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The Measham - Used Car Price Guide from 1962

Triumph Herald Estate featured
The Glass' guide to used car prices is a fiercely guarded booklet, eyeballed by used-car dealers up and down the land, and definitely not for public consumption, lest they find out how much mark-up the dealer is putting on their cars. Independent pricing guides, such as Parkers, aim to provide information about used car values to Joe Public today, and back in the 1960s it was the magazine featured here that served to do the same.

Priced at 2'6, the Measham Magazine and National Used Car Price Guide was published each month, and combined information on general motoring matters, and an extensive index of 5,000+ used motor-cars, and their estimated values.

Featured on the front of the March 1962 issue is the Triumph Herald Estate, a very practical and usable version of Triumph's 2 door car, first launched in 1959. Coincidentally, a Herald also features on the cover of another early-1960s magazine to feature on this site, namely The Motorists' Guide, from 1964.

On the first page, the editor grumbles about parking meters and how "We are allowing the parking meter, with the flick of a needle, to turn the law-abiding into the near-felons ... There is neither central guidance, nor policy, only a great reluctance to anything but attempt to cure the parking problem with punitive measures...". I wonder what this chap would have made of motoring in the 21st century, with cameras dotted everywhere recording our movements, with mobile phones and Sat Navs also tracking our progress around our uber-regulated highways?

Anyway, back to the mag. An important announcement was also heralded on the front page, in that the magazine was to become the "Measham ABC of Used Car Prices" as of April, and would not be available to the general public, only the motor trade, fleet users and other industry bodies.

On page 5 the lucky reader is introduced to the angular delights of the Herald Estate, here in 1200cc form. Based on the saloon, the estate featured a beefed up rear (transverse) spring, boxed-in rear chassis extensions (I think he's talking about the outriggers), and a larger tyre size. The estate would go on to be sold as the Courier van, with panelled rear sides, but only for a couple of years. The article suggests that disc brakes could be specified as an option, which I'd not realised - "The brakes are excellent, with the normal 'drum-all-round' arrangement suitable for the normal driver, and the disc available for those who intend to indulge in ultra hard work in this department. Pedal pressure is commendably light."

The price of the estate from Standard-Triumph early in 1962 was 547.10s, plus 252.3s.6d in Purchase Tax. Quoted power from the 1147cc engine, fitted with a single Solex carb, was 43bhp (gross) at 4,500 rpm, coupled to a 4 speed gearbox. As mentioned, larger tyres were fitted to this model, namely 5.60x13 tubeless crossplies. Acceleration, 0-60, was completed in a neck-snapping 24.8 seconds, with another 14 seconds required to hit the national 70mph limit.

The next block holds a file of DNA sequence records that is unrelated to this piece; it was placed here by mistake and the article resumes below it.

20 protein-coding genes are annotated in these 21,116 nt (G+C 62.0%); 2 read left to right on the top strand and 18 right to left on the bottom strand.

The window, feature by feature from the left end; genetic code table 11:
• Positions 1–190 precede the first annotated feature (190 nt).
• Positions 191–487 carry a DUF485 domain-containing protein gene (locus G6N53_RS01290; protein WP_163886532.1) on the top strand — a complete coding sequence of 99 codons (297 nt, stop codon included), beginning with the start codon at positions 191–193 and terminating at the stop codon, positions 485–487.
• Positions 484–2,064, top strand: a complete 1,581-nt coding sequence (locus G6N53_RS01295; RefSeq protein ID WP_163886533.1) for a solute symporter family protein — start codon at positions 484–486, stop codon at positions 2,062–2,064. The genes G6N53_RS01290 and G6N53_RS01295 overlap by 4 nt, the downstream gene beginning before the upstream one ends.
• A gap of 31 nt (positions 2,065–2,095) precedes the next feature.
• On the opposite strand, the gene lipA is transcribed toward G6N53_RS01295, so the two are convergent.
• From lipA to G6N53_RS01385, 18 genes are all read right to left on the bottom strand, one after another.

After the Herald feature, the reader will doubtless be engrossed in an article about 'the romance and beauty of our bridges', some of which admittedly can look jolly nice, whereas other, usually concrete, monstrosities look like something out of a 60s communist building programme.

Matters motoring are swiftly returned to however, with the World Motor Digest, a column featuring snippets of automotive information from foreign climes - best is probably the following advertisement printed in New York, promoting a range of fall-out shelters and radioactive-proof garages with the guarantee of "Money back if not satisfied!".

In the Technical Topics section is an interesting article looking at the pro's and con's of saving money by assembling your own home-built car, ie a kit car, against buying a used production car. This paragraph conjures up some images of ropey home-builds just perfectly:

"Scruffy chassis frames welded up from iron bedsteads and rusted old components, home-made oddities with aero-elastic suspension, and dangerous engine layouts and steering and brake geometry on the part of wild amateurs and low-IQ sports-car dabblers nearly put the whole business of kit-cars out of business. But a few pioneers such as Lotus Cars Ltd., Elva Cars Ltd. and Ashley Laminates Ltd. carried on to prove that you can build a fast, safe, exciting car at home, and gradually the stigma of the word 'Special' died. "

The bulk of the magazine though is given over to the price guide, and this can make interesting reading too. How about a 1953 AC Ace for 365 GBP, or a '54 Aceca for 510 GBP in used condition? Depreciation was just as much of an issue as it is today - the P2 Monte Carlo Allard Saloon would have cost 2,568 inc PT in 1952, yet 10 years on would be worth just 185 GBP in top condition, with ropey examples commanding a mere 125 GBP or so. Looking at a car I once owned (an A40 Devon), I can see that in 1952 this model would have cost 717 GBP all in, yet in 1962 the same car might be worth just 165 pounds in splendid order.

Really this is the kind of mag that you'd only buy once, when looking to sell or buy a car, rather than a rivetting read that you'd buy every month. The supporting articles are ok, but nothing that you couldn't have found in magazines such as Autocar or Motor, so was really only of use to people eager to value a particular old motor.

Usefulness score: (3/10) Curiosity value only
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Price today score: (5/10) 4-5 GBP a copy
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Finding a copy score: (2/10) rarely found nowadays
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